Sourcing: For this discussion, let’s look at the drop ship model where the vendors ship merchandise directly to the customer. Once the demand for the products has been determined based upon real time customer feedback and sales history, the vendor community can be invited to engage in a “reverse auction” where they bid on supplying the merchandise at the lowest price, within the SLA boundaries The negotiations that are currently done between the sourcing team and the vendors can now be done using a rule based, open market auction model.
Product Content Setup: Kaboodle.com already offers this capability. Communities can setup their own product content, add description as well as images that others can search for and rate. In traditional eCommerce, this is one of most painful tasks that the category managers or vendors are responsible for. The collective power of communities will not only help in setting up product content quickly but will also ensure excellent quality of the content. Take, for example, a Digital Camera. In traditional eCommerce, the category managers or vendors will setup a product page that describes the camera and provides details on the specifications. In future, communities will be able to add content that describe the key benefits of that digital camera and offer their independent perspectives around the pros and cons based upon their real life usage. This is much more compelling and will help other customers make more informed purchase decisions.
Pricing: This is where things get even more interesting. Communities will be able to specify their own Willingness to Pay (WTP) for various products via polls or other online mechanisms. This will help generate a real time demand curve for the products, and the pricing rules engine will adjust the product price based upon the demand curve, and in the end, offer the product at a price which maximizes the overall profit margins at category or aggregate levels. The beauty of this approach is that the pricing engine would be able to adjust on a real time basis based upon instant feedback from the communities and the overall sales history.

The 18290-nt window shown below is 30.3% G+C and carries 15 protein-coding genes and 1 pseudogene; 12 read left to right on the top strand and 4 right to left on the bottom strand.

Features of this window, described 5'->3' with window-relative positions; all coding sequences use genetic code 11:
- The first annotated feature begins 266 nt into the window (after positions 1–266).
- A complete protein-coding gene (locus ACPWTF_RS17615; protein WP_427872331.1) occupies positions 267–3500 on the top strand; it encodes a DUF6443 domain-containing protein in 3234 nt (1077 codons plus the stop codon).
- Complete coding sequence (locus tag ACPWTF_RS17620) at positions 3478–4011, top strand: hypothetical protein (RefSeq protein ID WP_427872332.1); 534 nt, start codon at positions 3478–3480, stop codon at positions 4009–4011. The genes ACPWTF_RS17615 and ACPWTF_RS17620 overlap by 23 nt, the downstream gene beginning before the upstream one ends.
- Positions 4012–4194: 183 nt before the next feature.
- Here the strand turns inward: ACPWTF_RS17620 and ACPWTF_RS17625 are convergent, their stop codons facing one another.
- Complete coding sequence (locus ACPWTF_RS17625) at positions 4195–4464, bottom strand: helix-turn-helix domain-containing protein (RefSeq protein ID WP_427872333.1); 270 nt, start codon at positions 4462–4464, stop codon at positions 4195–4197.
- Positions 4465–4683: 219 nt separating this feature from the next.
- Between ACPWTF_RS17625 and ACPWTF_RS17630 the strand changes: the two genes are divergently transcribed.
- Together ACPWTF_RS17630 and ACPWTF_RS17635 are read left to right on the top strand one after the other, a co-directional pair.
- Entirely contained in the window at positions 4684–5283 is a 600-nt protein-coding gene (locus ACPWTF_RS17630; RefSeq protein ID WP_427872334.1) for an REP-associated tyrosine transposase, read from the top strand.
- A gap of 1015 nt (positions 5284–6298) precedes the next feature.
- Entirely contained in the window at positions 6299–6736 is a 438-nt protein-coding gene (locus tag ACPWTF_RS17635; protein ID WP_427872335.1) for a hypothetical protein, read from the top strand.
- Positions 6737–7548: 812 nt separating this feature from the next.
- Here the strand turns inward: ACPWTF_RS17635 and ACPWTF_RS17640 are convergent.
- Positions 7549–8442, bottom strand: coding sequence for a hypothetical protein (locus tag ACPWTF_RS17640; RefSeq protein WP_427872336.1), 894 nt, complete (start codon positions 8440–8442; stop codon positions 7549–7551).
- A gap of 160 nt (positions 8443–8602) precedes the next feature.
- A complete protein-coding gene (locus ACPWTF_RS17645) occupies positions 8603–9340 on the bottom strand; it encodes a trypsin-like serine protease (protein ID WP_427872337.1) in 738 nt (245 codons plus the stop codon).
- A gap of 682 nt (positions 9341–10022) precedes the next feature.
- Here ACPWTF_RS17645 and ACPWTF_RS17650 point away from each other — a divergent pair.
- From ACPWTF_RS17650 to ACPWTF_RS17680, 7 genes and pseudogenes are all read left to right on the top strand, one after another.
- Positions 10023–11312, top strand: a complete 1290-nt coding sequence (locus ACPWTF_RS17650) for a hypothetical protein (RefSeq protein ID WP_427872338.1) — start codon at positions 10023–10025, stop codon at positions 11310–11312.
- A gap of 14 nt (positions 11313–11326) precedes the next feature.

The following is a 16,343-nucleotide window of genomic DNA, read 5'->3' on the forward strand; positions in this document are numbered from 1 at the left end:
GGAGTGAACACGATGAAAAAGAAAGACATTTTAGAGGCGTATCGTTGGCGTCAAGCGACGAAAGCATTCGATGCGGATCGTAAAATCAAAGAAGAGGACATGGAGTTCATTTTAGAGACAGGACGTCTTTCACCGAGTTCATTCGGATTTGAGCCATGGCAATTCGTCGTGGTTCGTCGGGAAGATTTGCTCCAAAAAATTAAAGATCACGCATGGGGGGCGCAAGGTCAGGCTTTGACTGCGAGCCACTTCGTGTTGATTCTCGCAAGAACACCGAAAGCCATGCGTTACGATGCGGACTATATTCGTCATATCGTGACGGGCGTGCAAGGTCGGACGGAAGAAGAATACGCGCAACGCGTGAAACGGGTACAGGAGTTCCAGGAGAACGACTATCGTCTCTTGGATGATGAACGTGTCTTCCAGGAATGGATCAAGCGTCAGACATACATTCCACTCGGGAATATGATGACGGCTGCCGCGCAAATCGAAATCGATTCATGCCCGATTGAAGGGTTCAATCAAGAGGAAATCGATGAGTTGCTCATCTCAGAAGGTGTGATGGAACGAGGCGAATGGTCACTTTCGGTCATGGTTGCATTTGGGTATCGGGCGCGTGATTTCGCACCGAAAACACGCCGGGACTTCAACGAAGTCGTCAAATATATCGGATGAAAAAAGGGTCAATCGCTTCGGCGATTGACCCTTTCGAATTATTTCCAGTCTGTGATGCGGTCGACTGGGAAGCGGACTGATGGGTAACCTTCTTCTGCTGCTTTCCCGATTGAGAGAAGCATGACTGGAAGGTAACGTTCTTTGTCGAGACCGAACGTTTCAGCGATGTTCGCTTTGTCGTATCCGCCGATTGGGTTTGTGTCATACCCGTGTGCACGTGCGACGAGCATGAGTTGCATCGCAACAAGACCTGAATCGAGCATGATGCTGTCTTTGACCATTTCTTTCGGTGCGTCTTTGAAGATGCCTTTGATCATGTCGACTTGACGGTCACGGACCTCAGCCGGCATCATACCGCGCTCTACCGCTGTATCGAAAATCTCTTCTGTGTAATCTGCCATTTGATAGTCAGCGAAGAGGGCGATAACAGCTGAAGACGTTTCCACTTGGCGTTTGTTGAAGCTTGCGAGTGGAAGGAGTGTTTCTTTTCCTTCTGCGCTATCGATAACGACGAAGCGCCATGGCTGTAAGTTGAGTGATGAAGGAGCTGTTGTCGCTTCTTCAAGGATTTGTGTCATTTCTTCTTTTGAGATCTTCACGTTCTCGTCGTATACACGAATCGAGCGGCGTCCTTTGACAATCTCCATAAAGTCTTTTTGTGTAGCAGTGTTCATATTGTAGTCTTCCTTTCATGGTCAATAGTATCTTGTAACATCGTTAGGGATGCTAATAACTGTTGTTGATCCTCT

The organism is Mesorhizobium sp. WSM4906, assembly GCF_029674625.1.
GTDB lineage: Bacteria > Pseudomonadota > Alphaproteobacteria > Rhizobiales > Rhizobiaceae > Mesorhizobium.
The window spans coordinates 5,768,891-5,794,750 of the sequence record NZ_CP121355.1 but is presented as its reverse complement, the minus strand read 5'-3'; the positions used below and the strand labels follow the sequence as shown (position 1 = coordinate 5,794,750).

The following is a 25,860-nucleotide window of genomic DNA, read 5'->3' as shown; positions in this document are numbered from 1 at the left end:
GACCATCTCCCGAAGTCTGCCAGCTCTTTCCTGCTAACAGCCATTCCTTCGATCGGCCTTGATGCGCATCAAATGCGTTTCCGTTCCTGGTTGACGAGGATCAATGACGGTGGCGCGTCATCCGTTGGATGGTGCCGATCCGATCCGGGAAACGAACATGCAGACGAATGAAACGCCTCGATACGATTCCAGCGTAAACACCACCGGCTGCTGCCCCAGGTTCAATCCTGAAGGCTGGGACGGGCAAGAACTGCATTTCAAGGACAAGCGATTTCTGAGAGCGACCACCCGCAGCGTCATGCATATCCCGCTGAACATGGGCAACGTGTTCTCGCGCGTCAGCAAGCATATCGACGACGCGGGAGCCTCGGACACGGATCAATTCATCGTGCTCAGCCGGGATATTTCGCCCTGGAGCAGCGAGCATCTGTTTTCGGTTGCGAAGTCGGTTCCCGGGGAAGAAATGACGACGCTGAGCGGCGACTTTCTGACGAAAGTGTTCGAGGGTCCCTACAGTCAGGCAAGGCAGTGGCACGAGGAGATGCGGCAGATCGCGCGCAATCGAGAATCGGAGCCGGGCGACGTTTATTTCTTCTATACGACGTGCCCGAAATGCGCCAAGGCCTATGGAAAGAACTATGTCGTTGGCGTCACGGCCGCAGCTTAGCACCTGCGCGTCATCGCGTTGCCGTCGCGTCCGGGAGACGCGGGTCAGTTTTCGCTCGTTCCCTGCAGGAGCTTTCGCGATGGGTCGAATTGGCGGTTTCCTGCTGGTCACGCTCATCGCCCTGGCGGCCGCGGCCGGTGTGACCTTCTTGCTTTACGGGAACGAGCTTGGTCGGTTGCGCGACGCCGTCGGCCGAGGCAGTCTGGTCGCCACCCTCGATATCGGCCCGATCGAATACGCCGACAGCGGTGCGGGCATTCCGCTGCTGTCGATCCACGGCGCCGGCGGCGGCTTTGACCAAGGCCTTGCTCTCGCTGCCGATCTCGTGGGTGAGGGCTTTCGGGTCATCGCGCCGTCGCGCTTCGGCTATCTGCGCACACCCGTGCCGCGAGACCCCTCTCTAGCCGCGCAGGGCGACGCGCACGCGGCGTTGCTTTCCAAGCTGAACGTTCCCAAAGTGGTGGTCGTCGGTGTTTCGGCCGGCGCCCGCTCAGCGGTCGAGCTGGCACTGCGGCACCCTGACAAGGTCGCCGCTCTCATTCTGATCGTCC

Customer Service : A number of online retailers have now established discussion groups around various topics related to various product categories. Taking this one step further, discussion groups could be setup around resolving customer issues. Product experts within the communities will be able to help new product owners in resolving their issues or answering their questions. This model will not only help reduce customer service costs, but will also build “stickiness” and a sense of belongingness across its communities that would result in additional conversion from the online stores
Software Development: The power of this concept is that the entire software development for such an application can be done in an Open Source environment where communities actually collaborate and write the software together. Open source communities have already built some best in class applications and frameworks – even more feature rich and superior than their commercial counter parts in many cases.
Web 2.0 introduced to us the notion of online communities and demonstrated how powerful these communities can be in building social networks that do not see any geographical boundaries. The future of internet belongs to these communities and the successful organizations will be the ones that can see this potential and build their operations as well as offerings with communities in the center stage of their business.